AFTER 21 years as principal of Gordonton School, David McNair tells N8N’s Annette Taylor he is taking up a new position called Life.
“This will involve getting back into golf, tennis, bike riding, walking, singing, playing guitar and perhaps learning basic Greek and Spanish. I’d also like to travel – I’d love to do a rail trip through Europe, I want to see the Iguazu Falls, Machu Picchu, Istanbul and Moscow too.”
When he arrived in Gordonton from Karapiro he only intended staying three years.
“Gordonton School well and truly got into my blood. I was very lucky to have had quite a number of ducks all in a line. We always had quality staff, a great gene pool of Gordonton parents providing, in general, children who are ready for school. There are always challenges, there are always solutions and I have never, ever, since April 1997 not wanted to come to work. Ever!”
Trained in Palmerston North, he began teaching in New Plymouth at Highlands Intermediate in 1974. “And just today a parent here at school made a connection with me via a relative I had taught there in 1979. Small world!”
When he started at Gordonton in 1997, the school roll was 138, today it is 260. Including part-time teachers, aides, office administrator and caretaker, there are 25 staff on-site daily, with 11 full-time classrooms operating.
During his time as principal, David has visited schools in New Zealand and in Australia, Canada, England, Singapore and South Africa. “Learning what things collectively made Singapore Number One in the world for mathematics, the incredible manners of the students in South Africa, assessment in the UK – being able to see the wonderful approaches to learning, and taking the best bits of our own school along has been a privilege.”
He is proud of the ‘family feel’ at Gordonton, a result of the Buddy Reading Programme and the school’s values taught to students. “[these result] in the incredible positive comments about our students when they go on excursions in the public eye and move on the secondary education.”
Academically, he says his greatest achievement is seeing the results from changes introduced over the past three years in mathematics.
“Our students are understanding why something happens, we try and use authentic problems, student learning is collaborative – it is not about speed – and we firmly believe all students can achieve mathematically. Growing teacher knowledge to improve their teaching has been the key!”
A personal highlight is that ‘unforgettable moment when a student understands a concept… the penny drops! The look on their face is priceless. At that point you know exactly why you got into teaching.”
Seeing students overcoming challenges, achieving goals and taking part in productions or sporting events has all been wonderful, as is watching teachers grow in their teaching crafts.
“Just seeing our school motto ‘Do Your Best’ in action every day.”
He always gets a buzz when coming across a former student. “Someone you haven’t seen for years, and they come up and talk to you. You must have done something good for this to happen!
“We have had two ex-pupils who have returned in a teaching capacity – Sam Downing and Talia Smith. There are also various parents who were ex-pupils of mine who now have their own children with us – Stacey Voschezang, Awhi Paki, Jaime Bird, Nicole Oud, Cameron Downing.
“A week or so back I had an email from an ex- pupil Dr Sam Illing who is doing two year’s hospital work in Hawera. I was recently invited to the wedding of Steven Bird and Lee Savage, both ex-pupils. That was great.”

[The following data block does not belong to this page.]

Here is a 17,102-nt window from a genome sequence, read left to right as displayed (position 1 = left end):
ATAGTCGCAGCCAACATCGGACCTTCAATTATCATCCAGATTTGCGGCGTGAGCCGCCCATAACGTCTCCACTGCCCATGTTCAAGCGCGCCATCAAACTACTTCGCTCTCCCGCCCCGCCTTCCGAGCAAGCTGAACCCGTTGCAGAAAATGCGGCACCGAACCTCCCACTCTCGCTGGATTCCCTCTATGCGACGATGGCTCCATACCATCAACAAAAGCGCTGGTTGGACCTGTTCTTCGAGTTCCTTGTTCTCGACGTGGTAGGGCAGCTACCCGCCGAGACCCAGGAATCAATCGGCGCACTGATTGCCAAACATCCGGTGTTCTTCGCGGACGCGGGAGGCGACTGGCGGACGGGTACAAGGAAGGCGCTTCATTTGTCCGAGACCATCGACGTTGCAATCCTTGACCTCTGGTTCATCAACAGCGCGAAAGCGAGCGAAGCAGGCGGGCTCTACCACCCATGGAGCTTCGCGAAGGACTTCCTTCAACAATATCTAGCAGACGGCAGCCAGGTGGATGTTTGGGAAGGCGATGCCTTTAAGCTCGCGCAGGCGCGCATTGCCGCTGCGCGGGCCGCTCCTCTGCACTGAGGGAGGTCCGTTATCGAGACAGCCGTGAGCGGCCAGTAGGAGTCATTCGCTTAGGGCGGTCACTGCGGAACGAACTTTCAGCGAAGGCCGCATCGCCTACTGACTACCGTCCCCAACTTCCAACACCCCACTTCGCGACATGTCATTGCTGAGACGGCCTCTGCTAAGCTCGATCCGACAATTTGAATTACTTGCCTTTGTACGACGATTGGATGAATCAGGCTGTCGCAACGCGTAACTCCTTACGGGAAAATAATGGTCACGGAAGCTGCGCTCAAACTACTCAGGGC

There have been challenges along the way, including having to implement Government policy which he didn’t agree with (“National Standards, it had an adverse effect on many students’ self-worth and self-esteem”) and dealing with the bureaucratic nature of the Ministry of Education.
“At times the Boards of Trustees did not understand what their governance role was, wanting to take a more active role in the day-to-day running of the school, which is the principal’s role of management.”
And, some times, there were a few parents who did not realise their child wasn’t always the darling the thought they were. “There are always two sides to a story.”
But little dampened his enthusiasm for his job or the school. “Our mission statement is we are a caring school – seeing students living this on a daily basis has been brilliant.”
There will be much that he will miss, including the Gordonton community which has been right behind the school and contributed much in fundraising events over the years.
But it is the school itself which will he will miss the most – and everyone and everything associated with it.
“The morning banter over coffee before school, the camaraderie with our teachers, dropping into classes and working with students. Also the lunch time games with our students – handball, football, shooting hoops –and activity that I can include myself and not be disgraced in!”
He has some advice for new principle Keith O’Donnell – “Remember that you work to live, not live to work. Get your work/life balance right, and push the positive.”
An ex-police officer, and avid motorcyclist, he says Keith O’Donnell will take the school in new directions.
“I believe our school will be in very good hands and I wish Keith every success in his new role as principal and lead learner of Gordonton School.”
David’s last day is this Friday 13 April. He promises, absolutely, to stay in touch, even when in exotic, far off climes.
“My association with this school has been for nearly a third of my life. You don’t toss that away in one hit. The newsletters are all on social media and I’m sure I’ll come out for productions and end-of-year assemblies.
Actually if I’m invited to any event, I will come.”
- David McNair’s farewell is this Thursday 12 April, 1.30 School Assembly followed by afternoon tea, and an evening event in the school hall from 6.30pm.